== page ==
LIGNUMVITAE KEY BOTANICAL STATE PARK HISTORY & NATURE Hundreds of thousands of years ago when sea level was higher than its present level, the Upper Keys were a living coral reef. As the sea level fluctuated, coral reefs were alternately submerged and exposed, allowing the coral polyps, the small animals that build the reef, to create large structures. When sea level dropped, the coral was exposed, forming the islands of the Florida Keys. Over time, the island was colonized by plants from the Bahamas, Caribbean and West Indies as seeds were transported by wind and sea and in the intestinal tract of migrating birds, most notably the white-crowned pigeon. The tropical hardwood hammock that thrives on Lignumvitae Key was once common on the highest elevations in the Keys. In 1919, William J. Matheson, a wealthy Miami chemist, bought the 280-acre island and built a caretaker’s home with a windmill for electricity and a cistern for rainwater. The hardwood hammock supports 65 species of trees and woody shrubs, including 10 species that are threatened or endangered. These include the West Indian mahogany, Florida thatch palm and lignum vitae. The island is named for the endangered lignum vitae tree that can be found in great numbers throughout the hammock. Lignum vitae translates to “wood of life.” The tree was targeted by early loggers for its dense resinous wood for use in building bearings for ships and for its medicinal properties. Offshore Island Islamorada, FL 33036 305-664-2540 PARK GUIDELINES • • • • • • • • • Hours are Thursday through Monday, 8 a.m. to 5 p.m. An entrance fee is required. Park visitors can pay at the self-service iron ranger located on the island. Price is $2.50 per person. Tours are offered from December to April, Friday through Sunday, at 10 a.m. and 2 p.m. The guided tour includes the historic home and costs $2 per person. Visitors should be prepared for mosquitoes from June through November. The collection, destruction or disturbance of plants, animals or park property is prohibited. Pets are not permitted. Snorkelers must stay 100 feet from the dock. Please use/observe diver-down flags. For information about joining the Friends of the Islamorada Areas State Parks, Inc., contact us at 305-664-2540. Florida’s state parks are committed to providing equal access for visitors to all facilities and programs. Should you need assistance to enable your participation, please contact Windley Key’s Education Center at 305-664-2540. Visit us online at FloridaStateParks.org Follow us on social media FloridaStateParks.org #FLStateParks LIGNUMVITAE KEY BOTANICAL STATE PARK Serenity in a tropical forest Lignumvitae Key Botanical State Park Directions Matheson Nature Trail ail e Tr r u t Na itae v m u Lign N Docks W E Lignumvitae Key is accessible only by boat. Several local charter companies offer tour boat service and kayak rentals; a list of tour operators is available online. Tours are offered from December to April, Friday through Sunday, at 10 a.m. and 2 p.m. These one-hour ranger-guided tours lead visitors through the tropical hardwood hammock to observe species such as the strangler fig, poisonwood, pigeon plum, lignum vitae and gumbo limbo. Access to the nature trails is by ranger-guided tour only. Shell Key Ra ce Ch an ne l The Matheson House, a caretaker’s home built in 1919, serves as the Visitor Center and offers visitors a glimpse of how island people lived during a time when most of their needs were met by the land and sea around them. Upper Matecumbe Key Lignumvitae Key Visitor Center Boating Channels Snorkeling Seagrass Beds Teatable Key el nn ha yC Ke Mooring Buoys ble ata Te Paddling Lower Matecumbe Key l ne an Ch Trail y Ke Hiking an di In Lig nu mv ita eK ey Ch an ne l Yello w Sh ark Cha nne l itae mv u n Lig a Are nt e gem na a yM Ke She ll Ke yC han nel Lignumvitae Key Lignumvitae Key, pronounced “lig-nem-Vl-te,” is a relatively undisturbed tropical hardwood hammock that supports numerous species of butterflies, dragonflies, birds and tree snails. 00236_Rev_10.18 Visitor Center S EXPERIENCES AND AMENITIES The Lignumvitae Key management area also includes 10,000 acres of submerged land surrounding Lignumvitae Key, Shell Key and Indian Key. Here, anglers fish for a variety of species including bonefish, tarpon, snapper and barracuda. Fishing is not allowed within 100 feet of the dock. Care must be taken when navigating the shallow seagrass flats in the vicinity of the island so as to not damage the valuable seagrass beds. Boaters should reference a navigational chart for combustible motor exclusion areas. Lignumvitae Key Botanical State Park is located one mile north of U.S. 1 at mile marker 78.5. The island is accessible by boat, canoe or kayak. Indian Key Lignumvitae Key Management Area Not for navigational use. San Pedro Underwater Archaeological Preserve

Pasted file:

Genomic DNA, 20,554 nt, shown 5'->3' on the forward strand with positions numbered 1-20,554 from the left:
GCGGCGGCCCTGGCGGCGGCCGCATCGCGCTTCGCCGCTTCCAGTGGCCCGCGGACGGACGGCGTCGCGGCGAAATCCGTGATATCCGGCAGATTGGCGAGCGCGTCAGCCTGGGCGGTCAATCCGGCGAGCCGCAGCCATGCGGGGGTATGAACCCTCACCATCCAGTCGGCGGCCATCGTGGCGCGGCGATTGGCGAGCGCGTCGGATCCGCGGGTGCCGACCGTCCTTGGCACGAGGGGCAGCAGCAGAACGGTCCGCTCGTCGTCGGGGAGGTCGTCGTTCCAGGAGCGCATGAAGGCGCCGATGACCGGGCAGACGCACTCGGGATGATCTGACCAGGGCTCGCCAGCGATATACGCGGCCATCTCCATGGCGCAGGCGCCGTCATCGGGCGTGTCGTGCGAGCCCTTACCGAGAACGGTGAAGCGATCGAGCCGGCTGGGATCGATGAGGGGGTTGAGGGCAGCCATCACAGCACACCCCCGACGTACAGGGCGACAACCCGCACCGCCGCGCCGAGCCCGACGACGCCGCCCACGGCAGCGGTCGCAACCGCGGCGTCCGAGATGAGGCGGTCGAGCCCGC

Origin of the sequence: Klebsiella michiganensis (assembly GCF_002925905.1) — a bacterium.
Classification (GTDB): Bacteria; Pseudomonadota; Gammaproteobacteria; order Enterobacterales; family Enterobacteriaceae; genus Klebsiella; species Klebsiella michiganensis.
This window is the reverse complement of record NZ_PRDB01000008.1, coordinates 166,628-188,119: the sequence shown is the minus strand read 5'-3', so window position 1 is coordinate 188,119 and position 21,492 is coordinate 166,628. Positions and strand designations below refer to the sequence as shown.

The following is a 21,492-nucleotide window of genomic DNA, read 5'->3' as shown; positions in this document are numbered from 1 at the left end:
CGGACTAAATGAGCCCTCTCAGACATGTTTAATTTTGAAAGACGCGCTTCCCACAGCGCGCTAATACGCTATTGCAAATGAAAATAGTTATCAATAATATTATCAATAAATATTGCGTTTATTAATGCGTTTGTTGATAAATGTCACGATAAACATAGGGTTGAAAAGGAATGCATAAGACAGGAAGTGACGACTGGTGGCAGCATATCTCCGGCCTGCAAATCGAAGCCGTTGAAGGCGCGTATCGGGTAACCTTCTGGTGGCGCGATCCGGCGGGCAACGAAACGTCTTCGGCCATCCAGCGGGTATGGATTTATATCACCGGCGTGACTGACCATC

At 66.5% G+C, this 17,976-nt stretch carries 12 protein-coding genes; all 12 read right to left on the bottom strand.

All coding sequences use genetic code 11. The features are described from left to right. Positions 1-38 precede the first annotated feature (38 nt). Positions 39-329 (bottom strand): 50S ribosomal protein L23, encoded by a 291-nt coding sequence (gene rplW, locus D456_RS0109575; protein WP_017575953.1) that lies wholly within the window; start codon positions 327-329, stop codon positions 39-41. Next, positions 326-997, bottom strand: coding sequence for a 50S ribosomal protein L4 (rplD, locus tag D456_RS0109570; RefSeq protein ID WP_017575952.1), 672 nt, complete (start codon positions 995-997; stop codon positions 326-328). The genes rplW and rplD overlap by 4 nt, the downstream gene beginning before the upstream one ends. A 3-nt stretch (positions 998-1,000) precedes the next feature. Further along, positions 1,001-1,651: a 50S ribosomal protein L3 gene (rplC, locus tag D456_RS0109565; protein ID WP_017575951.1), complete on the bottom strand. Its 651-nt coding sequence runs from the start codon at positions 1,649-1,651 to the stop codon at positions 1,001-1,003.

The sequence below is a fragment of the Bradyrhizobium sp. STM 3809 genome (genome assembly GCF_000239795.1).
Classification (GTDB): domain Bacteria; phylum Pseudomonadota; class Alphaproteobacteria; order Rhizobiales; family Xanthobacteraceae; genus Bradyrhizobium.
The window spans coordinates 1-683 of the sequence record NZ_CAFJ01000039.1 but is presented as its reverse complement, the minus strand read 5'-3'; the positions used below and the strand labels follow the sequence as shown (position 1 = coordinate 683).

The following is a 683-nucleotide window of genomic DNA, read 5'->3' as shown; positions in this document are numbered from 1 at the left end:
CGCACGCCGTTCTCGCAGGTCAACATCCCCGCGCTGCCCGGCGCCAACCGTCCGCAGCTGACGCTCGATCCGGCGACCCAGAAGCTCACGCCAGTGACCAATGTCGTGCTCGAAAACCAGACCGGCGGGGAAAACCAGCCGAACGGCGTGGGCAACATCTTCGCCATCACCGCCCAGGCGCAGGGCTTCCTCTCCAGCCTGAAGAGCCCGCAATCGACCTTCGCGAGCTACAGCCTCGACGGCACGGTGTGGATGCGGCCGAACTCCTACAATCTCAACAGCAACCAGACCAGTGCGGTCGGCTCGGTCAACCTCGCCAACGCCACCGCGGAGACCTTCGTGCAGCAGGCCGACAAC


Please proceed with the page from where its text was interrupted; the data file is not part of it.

Camping and Cabins Guide Florida State Parks FloridaStateParks.org • #FLStateParks Welcome When the setting sun paints the evening sky, where will you make your bed? Florida’s state parks offer you a variety of overnight accommodations. At a Florida state park, the day’s work is play, a walk on the beach, a hike through the woods, a swim, a bike ride. All you need is a fishing rod, a kayak, a book and a friend. What do you want to see when the sun rises on the new day? Choose a wooded campsite within walking distance of white sandy beaches or camp along the banks of a quietly moving river. Bring your boat or canoe, or fishing tackle and a rod, for a relaxing time with family and friends. Explore nature on the hiking trails, while at the same time leaving stress of the busy world behind. Attend a festival, a reenactment or simply do nothing. We are committed to providing a variety of accessible amenities for all visitors at Florida state parks, including campgrounds and cabins. 2 FloridaStateParks.org • #FLStateParks Family Camping Florida’s state parks offer more than 50 campgrounds statewide for tents, campers and RVs. Most campsites include water, electricity, a grill and picnic table. Centralized showers, restrooms and a dump station are also available. • One responsible person, 18 or older, must be present on each campsite or cabin. • Camping fees vary from park to park and include a maximum of eight people per site, not including children under 6 years old. • Check-in time is 3 p.m. Check-out time is 1 p.m. You are welcome to stay in the park through the end of the day. • Quiet time is from 11 p.m. to 7 a.m. • Campsites are limited to two vehicles. Selected campsites may only allow one vehicle. FloridaStateParks.org • #FLStateParks 3 Cabins From modern to rustic, state park cabins provide overnight accommodations in a variety of settings—near beaches, rivers and lakes or peaceful wooded communities. Cabin styles vary from fully equipped modern cabins to hand-hewn, lumber or palm-log retreats. Cabin amenities may include a kitchen, fireplace and screened porch, complete with rocking chairs and porch swings. • Cabins may be reserved for one night during the week, Monday–Thursday, or a minimum of two nights on weekends and holidays, Friday and Saturday, departing Sunday, or Saturday and Sunday, departing Monday. Some exceptions apply. • Cabins can accommodate either four or six visitors. • Check-in time is 4 p.m. Check-out time is 11 a.m. • Quiet time is from 11 p.m. to 7 a.m. 4 FloridaStateParks.org • #FLStateParks • Pets are not permitted in cabins or cabin areas. • Staff may assess cabin renters a damage fee if necessary to clean-up or repair any damage beyond ordinary cleaning, wear and tear. Fees may also be charged for lost/stolen items. Group, Primitive, Equestrian and Boat Many parks offer areas for youth and group camping. Backpackers may wish to hike to secluded areas for primitive camping. More than 15 state parks offer campsites and other amenities for equestrians and their horses. Owners of horses visiting state parks must provide proof of a negative Coggins test. Call the park to discuss availability, facilities, rules and fees. Five state parks provide boat slips with water and electricity. Boaters have access to the state park’s restrooms, showers, pump-outs and other amenities. Boaters can also anchor overnight at Bill Baggs Cape Florida State Park and at John Pennekamp Coral Reef State Park. FloridaStateParks.org • #FLStateParks 5 Camping with Pets and Service Animals Pets are welcome at most Florida State Parks. Some campgrounds have designated sites for pets. All pets must be confined, leashed or otherwise under the physical control of a person at all times. Leashes may not exceed six feet in length. Pets must be well behaved. Owners must pick up after their pets and properly dispose of all pet droppings in trash receptacles. Pets are not permitted on beaches or playgrounds, or in bathing areas, cabins, park buildings or concession facilities. Individual parks may have specific areas prohibiting pets. Service animals in a working capacity are allowed in all public areas of state parks when accompanied by a visitor with a disability. Service animals should be harnessed, leashed or tethered unless such a device interferes with the service animal’s work or the visitor’s disability prevents the use of these devices. 6 FloridaStateParks.org • #FLStateParks Reservations Campsite and cabin reservations may be made from one day to 11 months in advance by calling (800) 326-3521, (866) I CAMP FL or TDD (888) 433-0287 or by visiting FloridaStateParks.ReserveAmerica.com. Call the park directly to reserve group or primitive campsites. Prices per night: Campsites $16 to $42 Cabins $30 to $160 Visitors pay a reservation fee of $6.70 *Prices subject to change. A 50 percent discount on base campsite fees is available to Florida citizens who are 65 years old or older, or Florida c